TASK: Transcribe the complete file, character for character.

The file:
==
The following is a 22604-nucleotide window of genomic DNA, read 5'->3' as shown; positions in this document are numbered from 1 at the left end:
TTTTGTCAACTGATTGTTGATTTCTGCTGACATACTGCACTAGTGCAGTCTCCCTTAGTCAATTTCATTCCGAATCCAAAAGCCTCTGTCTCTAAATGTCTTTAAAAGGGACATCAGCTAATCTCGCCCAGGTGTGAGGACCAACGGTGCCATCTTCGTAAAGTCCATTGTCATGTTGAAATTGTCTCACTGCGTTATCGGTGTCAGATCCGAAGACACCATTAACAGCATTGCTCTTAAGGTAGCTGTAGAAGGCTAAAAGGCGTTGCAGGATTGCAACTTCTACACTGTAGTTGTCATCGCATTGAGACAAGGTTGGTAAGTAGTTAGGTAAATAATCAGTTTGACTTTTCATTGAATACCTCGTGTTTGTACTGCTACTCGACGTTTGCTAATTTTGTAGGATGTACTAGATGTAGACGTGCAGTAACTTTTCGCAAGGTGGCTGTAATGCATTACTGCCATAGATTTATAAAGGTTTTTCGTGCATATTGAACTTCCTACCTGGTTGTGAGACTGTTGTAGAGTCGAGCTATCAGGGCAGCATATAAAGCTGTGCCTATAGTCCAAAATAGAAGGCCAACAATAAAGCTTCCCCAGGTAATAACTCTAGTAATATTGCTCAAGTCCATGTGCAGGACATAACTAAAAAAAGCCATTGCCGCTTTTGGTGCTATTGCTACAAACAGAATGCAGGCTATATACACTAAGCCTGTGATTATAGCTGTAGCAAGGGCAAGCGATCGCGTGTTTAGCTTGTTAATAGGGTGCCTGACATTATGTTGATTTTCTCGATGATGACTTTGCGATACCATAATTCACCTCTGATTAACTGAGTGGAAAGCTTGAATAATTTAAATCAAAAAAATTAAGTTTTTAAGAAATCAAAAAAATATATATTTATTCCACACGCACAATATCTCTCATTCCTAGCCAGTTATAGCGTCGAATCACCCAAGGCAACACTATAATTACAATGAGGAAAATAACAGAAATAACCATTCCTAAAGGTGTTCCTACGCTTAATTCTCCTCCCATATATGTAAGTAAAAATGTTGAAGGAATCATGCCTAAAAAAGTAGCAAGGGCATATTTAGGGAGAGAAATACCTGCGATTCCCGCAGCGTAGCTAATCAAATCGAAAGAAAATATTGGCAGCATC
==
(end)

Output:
The following is a 22604-nucleotide window of genomic DNA, read 5'->3' as shown; positions in this document are numbered from 1 at the left end:
TTTTGTCAACTGATTGTTGATTTCTGCTGACATACTGCACTAGTGCAGTCTCCCTTAGTCAATTTCATTCCGAATCCAAAAGCCTCTGTCTCTAAATGTCTTTAAAAGGGACATCAGCTAATCTCGCCCAGGTGTGAGGACCAACGGTGCCATCTTCGTAAAGTCCATTGTCATGTTGAAATTGTCTCACTGCGTTATCGGTGTCAGATCCGAAGACACCATTAACAGCATTGCTCTTAAGGTAGCTGTAGAAGGCTAAAAGGCGTTGCAGGATTGCAACTTCTACACTGTAGTTGTCATCGCATTGAGACAAGGTTGGTAAGTAGTTAGGTAAATAATCAGTTTGACTTTTCATTGAATACCTCGTGTTTGTACTGCTACTCGACGTTTGCTAATTTTGTAGGATGTACTAGATGTAGACGTGCAGTAACTTTTCGCAAGGTGGCTGTAATGCATTACTGCCATAGATTTATAAAGGTTTTTCGTGCATATTGAACTTCCTACCTGGTTGTGAGACTGTTGTAGAGTCGAGCTATCAGGGCAGCATATAAAGCTGTGCCTATAGTCCAAAATAGAAGGCCAACAATAAAGCTTCCCCAGGTAATAACTCTAGTAATATTGCTCAAGTCCATGTGCAGGACATAACTAAAAAAAGCCATTGCCGCTTTTGGTGCTATTGCTACAAACAGAATGCAGGCTATATACACTAAGCCTGTGATTATAGCTGTAGCAAGGGCAAGCGATCGCGTGTTTAGCTTGTTAATAGGGTGCCTGACATTATGTTGATTTTCTCGATGATGACTTTGCGATACCATAATTCACCTCTGATTAACTGAGTGGAAAGCTTGAATAATTTAAATCAAAAAAATTAAGTTTTTAAGAAATCAAAAAAATATATATTTATTCCACACGCACAATATCTCTCATTCCTAGCCAGTTATAGCGTCGAATCACCCAAGGCAACACTATAATTACAATGAGGAAAATAACAGAAATAACCATTCCTAAAGGTGTTCCTACGCTTAATTCTCCTCCCATATATGTAAGTAAAAATGTTGAAGGAATCATGCCTAAAAAAGTAGCAAGGGCATATTTAGGGAGAGAAATACCTGCGATTCCCGCAGCGTAGCTAATCAAATCGAAAGAAAATATTGGCAGCATC